CMV is a common virus that can cause complications in pregnant people and people with a repressed immune system. Several CMV vaccines are in development.

Cytomegalovirus (CMV) is one of the most common viruses that causes infections in humans, but most people have never heard of it.

In the United States, it’s estimated that nearly 1 in 3 children have contracted CMV by the time they turn 5 years old. By the time adults reach 40, over half have contracted the virus.

Despite how common CMV is, survey results from the National CMV Foundation found that less than 10% of people have heard of this virus, including people who are at risk for developing serious complications from CMV infection.

In this article, we take a closer look at what happens during a CMV infection, who is affected, and the progress that’s being made in the development of vaccines to prevent complications linked to CMV infection.

CMV is a common virus that many people are exposed to throughout their life. Most infections happen in early childhood, but adults and adolescents can be infected, too, especially if they have frequent, close contact with young children. The virus is typically spread through contact with infected body fluids, such as saliva, urine, or blood.

Once someone has developed a CMV infection, the virus stays in their body for life. Typically, the virus remains inactive but can still be found in long-lived blood cells and can reactivate in some circumstances.

In most people, CMV infection is asymptomatic, meaning they don’t show symptoms.

“Whether it’s a toddler in group day care, or a school-aged child, or a sexually active young adult, a primary CMV infection usually produces no illness,” explained Mark Schleiss, professor of pediatrics at the University of Minnesota. “Thus, there is little public knowledge or understanding of CMV. Indeed, why should anyone care about a virus that doesn’t even make you sick?”

The problem, Schleiss says, is that CMV can cause severe complications in some cases. For most people, their immune system keeps the virus under control so that it can’t replicate or cause illness. But for people whose immune system is repressed — either due to illness or certain medications — the virus can cause serious health problems.

In these cases, CMV infection can cause severe symptoms affecting these areas of the body:

  • eyes
  • lungs
  • liver
  • digestive tract

Infection with CMV can also have serious consequences if it happens during pregnancy. “Even if there are no symptoms, CMV infection acquired during pregnancy — especially if it’s the first lifetime CMV infection for that pregnant person — can, if passed to the developing fetus, cause a wide range of permanent disabilities.”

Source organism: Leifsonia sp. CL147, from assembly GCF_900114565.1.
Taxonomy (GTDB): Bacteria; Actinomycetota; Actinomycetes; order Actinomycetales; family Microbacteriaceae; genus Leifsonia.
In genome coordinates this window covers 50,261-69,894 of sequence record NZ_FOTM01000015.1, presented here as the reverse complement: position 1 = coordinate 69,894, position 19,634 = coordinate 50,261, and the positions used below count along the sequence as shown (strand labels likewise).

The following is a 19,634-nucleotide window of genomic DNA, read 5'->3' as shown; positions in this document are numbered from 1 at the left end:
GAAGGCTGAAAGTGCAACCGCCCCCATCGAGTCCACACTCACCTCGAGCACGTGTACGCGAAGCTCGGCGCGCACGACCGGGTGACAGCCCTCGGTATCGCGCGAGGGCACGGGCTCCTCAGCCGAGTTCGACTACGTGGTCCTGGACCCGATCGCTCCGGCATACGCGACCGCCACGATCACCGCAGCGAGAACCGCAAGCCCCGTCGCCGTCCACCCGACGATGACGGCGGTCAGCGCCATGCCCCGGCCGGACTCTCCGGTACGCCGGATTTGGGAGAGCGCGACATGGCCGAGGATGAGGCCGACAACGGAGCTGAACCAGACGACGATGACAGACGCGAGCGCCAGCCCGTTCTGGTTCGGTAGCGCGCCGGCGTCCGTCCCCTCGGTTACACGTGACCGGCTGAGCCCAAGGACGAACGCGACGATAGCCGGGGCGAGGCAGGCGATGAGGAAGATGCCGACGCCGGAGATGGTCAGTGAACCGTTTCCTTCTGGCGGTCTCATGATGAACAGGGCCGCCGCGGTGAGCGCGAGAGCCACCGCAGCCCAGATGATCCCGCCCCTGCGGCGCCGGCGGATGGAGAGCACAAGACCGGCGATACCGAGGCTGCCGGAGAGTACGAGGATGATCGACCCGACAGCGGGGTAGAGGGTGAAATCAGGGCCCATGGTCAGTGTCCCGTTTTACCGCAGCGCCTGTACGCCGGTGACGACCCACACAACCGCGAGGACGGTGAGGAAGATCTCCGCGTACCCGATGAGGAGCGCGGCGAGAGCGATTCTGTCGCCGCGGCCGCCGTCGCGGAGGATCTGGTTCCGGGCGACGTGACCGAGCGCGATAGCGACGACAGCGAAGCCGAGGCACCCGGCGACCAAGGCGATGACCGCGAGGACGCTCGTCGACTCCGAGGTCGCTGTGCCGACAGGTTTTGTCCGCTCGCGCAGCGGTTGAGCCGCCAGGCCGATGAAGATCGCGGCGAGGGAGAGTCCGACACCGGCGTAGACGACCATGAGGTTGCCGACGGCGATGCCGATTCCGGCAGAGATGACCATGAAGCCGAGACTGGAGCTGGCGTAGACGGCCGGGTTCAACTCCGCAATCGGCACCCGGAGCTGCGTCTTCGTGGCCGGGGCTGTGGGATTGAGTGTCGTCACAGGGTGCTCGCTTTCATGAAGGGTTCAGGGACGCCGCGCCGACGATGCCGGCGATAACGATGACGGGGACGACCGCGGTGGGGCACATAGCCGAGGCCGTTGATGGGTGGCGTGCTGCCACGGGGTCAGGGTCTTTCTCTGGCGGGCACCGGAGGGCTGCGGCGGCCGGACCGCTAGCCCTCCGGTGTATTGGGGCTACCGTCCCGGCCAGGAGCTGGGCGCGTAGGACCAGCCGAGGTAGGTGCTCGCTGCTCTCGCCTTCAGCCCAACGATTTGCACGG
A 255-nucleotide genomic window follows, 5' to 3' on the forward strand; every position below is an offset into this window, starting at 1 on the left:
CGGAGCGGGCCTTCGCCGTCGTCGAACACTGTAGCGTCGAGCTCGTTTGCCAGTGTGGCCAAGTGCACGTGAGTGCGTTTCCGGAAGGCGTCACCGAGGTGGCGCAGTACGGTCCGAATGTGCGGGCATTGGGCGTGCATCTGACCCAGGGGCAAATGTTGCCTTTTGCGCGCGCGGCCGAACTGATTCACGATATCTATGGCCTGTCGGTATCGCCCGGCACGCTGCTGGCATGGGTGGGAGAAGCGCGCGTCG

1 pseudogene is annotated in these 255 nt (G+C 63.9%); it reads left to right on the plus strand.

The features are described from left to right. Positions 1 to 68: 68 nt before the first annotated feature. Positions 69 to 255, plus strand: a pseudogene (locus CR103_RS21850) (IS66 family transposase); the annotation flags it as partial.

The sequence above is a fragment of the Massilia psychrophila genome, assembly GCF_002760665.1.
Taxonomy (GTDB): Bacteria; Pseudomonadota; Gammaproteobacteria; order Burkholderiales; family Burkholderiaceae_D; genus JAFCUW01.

These include:

  • hearing or vision loss
  • developmental disabilities
  • growth problems
  • seizure disorders
  • lung, spleen, or liver problems

An estimated 1 in 200 infants in the United States are born with CMV, known as a congenital CMV infection. Of these infants, about 20% will develop serious, long-term health problems.

Because of the potential for severe complications in these groups, researchers are working to develop CMV vaccines that either prevent illness in immunocompromised people who’ve already contracted CMV or prevent CMV infection during pregnancy.

There’s currently no vaccine available for the prevention of CMV infection or illness. Several candidates have been studied over the years, but none have been able to provide meaningful benefits for at-risk groups.

As vaccine technologies have improved in recent years, though, many new vaccine candidates have emerged. Several new vaccines are currently being studied in clinical trials, including potential vaccines for both immunocompromised people and the prevention of congenital CMV.

Schleiss is currently involved in a clinical trial studying a CMV vaccine for use in people of child-bearing age. He explains that the goal of vaccination in this trial is to prevent CMV infection in people who may become pregnant. “If [they’ve] never been infected with the virus, [they] can’t transmit it to the baby,” he said.

Results from this trial — and others that are ongoing — are not available yet. But with advances in how vaccines are developed, Schleiss is optimistic about the possibility of a CMV vaccine in the future.

While a vaccine is not yet available, there are steps you can take to prevent CMV infection. “CMV is hard to ‘catch’ and easy to ‘kill,’” said Schleiss. “Good handwashing destroys the virus easily.”

Results from a 2009 study suggested that counseling on how to take basic preventive steps like handwashing can help prevent infection with CMV in pregnant people.

The problem is, as Schleiss explained, that many people don’t know about CMV and the potential risks.

“Virtually always, I see a baby with CMV at birth, and the baby’s [parent] tells me [they] never, ever heard of CMV — until the virus infected [them] and [their] baby,” he said.

“Until a vaccine is licensed, prevention is our best hope. A lot of congenital CMV infections could be prevented if moms only knew about it and how to prevent it.”

Most people who contract CMV won’t experience any kind of illness, but this isn’t the case for everyone. Certain groups, including immunocompromised or pregnant people, are at risk for serious complications from infection. However, despite these risks, many people aren’t aware of CMV or its possible effects.

CMV vaccine research has made progress in recent years, and several vaccine candidates are currently in clinical trials. Until a vaccine is available, many CMV infections can be prevented with regular handwashing and avoidance of potential exposures.

If you have concerns about serious complications for you or your child, a healthcare professional can help you better understand the risks of CMV and take steps to minimize the likelihood of infection or illness.